3. Apple already has a console and a way of distributing games. They're called the iPad and App Store and tablets have performance inching towards that of current generation consoles, a spec that doubles in performance every year. If the Xbox 720 is around in 10 years time I'm sure it will be well behind the power tablets have long before then.

4. Apple already has entertainment covered as there are NetFlix, Sky, Hulu, etc apps for iOS devices - they simply need to allow Apple to project them to a TV over AirPlay. The content is already in HD.

5. iDevices are the controllers for the content on the TV, but they are also the horsepower behind them. Mobile game is fast catching console gaming in revenue, typically far more innovative with the greater number of sensors in them (an iPhone is far more advanced that a Wii controller or even Wii U controller). The two sectors will also merge before too long as the hardware catches up to consoles.

6. Apple is not going to licence the likes of Kinect from Microsoft and Microsoft would never license it to them. Apple has all the sensors it needs in iDevice products.

7. Multiplayer again already exists for Apple devices it happens through Game Center.

In sum you're overcomplicating a market Apple is already well into. iOS dominates mobile gaming and as devices get more and more powerful the distinction between mobile and console will dissolve.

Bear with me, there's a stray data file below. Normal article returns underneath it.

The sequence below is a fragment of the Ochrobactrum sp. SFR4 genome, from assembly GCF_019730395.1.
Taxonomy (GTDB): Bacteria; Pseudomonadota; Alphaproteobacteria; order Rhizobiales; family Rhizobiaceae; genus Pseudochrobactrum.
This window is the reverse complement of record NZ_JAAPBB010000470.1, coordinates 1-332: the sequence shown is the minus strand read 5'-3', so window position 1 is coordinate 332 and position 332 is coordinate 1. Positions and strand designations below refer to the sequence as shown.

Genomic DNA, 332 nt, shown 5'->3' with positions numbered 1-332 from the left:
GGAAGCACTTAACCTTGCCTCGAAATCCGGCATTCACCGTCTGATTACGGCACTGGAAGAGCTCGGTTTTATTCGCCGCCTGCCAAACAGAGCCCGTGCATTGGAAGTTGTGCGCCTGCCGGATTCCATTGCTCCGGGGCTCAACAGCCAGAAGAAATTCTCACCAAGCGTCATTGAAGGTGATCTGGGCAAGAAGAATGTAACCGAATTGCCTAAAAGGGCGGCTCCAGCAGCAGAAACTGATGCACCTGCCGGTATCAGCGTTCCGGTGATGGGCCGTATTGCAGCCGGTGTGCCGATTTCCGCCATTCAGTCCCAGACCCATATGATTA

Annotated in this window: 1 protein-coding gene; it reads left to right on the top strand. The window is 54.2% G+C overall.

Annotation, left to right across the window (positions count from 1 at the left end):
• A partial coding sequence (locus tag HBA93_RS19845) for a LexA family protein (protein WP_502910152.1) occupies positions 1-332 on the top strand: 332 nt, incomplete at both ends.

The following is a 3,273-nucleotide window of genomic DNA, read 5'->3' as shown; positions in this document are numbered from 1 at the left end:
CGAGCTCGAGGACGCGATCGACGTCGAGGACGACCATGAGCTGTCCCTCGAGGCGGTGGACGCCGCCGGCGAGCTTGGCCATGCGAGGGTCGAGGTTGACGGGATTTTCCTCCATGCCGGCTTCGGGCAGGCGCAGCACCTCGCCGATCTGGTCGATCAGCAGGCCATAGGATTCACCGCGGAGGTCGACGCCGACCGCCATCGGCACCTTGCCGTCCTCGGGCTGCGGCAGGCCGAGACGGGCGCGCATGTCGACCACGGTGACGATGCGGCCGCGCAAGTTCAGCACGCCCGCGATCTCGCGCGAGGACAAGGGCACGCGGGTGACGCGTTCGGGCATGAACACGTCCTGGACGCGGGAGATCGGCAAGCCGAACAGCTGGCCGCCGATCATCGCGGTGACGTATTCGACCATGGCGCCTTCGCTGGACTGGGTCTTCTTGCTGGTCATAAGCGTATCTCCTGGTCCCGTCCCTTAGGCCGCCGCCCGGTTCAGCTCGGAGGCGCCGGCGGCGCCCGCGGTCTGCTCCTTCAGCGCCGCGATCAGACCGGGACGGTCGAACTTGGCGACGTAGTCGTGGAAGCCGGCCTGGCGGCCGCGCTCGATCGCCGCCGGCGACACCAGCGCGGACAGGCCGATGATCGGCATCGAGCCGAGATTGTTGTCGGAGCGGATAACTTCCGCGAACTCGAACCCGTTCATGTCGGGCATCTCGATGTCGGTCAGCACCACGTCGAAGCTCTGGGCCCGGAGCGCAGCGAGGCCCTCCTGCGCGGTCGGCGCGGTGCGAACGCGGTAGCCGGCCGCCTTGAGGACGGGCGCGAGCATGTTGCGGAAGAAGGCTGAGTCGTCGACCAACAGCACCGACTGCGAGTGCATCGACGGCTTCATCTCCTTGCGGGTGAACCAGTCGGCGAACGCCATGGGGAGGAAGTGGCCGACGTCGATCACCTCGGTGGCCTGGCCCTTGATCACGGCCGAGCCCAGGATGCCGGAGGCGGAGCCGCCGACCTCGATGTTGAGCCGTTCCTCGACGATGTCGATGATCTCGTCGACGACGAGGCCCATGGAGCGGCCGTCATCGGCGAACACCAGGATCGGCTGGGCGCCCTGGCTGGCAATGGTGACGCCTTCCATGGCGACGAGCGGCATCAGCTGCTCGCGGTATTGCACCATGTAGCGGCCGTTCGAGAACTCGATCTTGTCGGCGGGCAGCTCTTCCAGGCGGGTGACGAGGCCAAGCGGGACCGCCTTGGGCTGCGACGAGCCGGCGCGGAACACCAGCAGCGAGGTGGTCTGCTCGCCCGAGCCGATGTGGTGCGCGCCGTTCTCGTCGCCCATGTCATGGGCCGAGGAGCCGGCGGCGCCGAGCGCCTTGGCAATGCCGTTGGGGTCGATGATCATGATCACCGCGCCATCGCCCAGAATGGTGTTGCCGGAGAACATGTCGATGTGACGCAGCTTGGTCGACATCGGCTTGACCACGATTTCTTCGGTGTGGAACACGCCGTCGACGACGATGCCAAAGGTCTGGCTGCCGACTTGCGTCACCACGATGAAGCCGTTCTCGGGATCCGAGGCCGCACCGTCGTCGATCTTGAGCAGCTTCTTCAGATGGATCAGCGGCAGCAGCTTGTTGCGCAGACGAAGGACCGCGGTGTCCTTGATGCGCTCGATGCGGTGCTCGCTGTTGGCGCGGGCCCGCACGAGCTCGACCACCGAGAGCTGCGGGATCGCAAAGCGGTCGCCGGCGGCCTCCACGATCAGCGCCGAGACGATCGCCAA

November 29, 2012, 7:16 am

Tablets will likely be the weapon of choice Martin and with the likes of the Nexus 7 costing from £150 (and likely to keep falling further) they will be the defacto controller, guide, etc.

The flip side to your argument is whether you really think using a social network or web surfing is fun on a TV or the multi-button remotes we currently use are the answer. I want my TV screens to show the programme, the interactive elements I want in my lap (pun not intended!). Given touchscreens can easily adapt their layout as well they can even have profiles to suit the user - these 'moneyed pensioners' you mention can have a simplified layout if needs be just by tapping their profile.

That said the point of the article is not which specific device we use to control our televisions, but that the 'smart' element of it should not be in the TV itself. This technology dates TVs very quickly and adds greatly to their cost. They're a horrible idea and I'll have a sportsman's bet with you that they'll be dying a death within 5 years.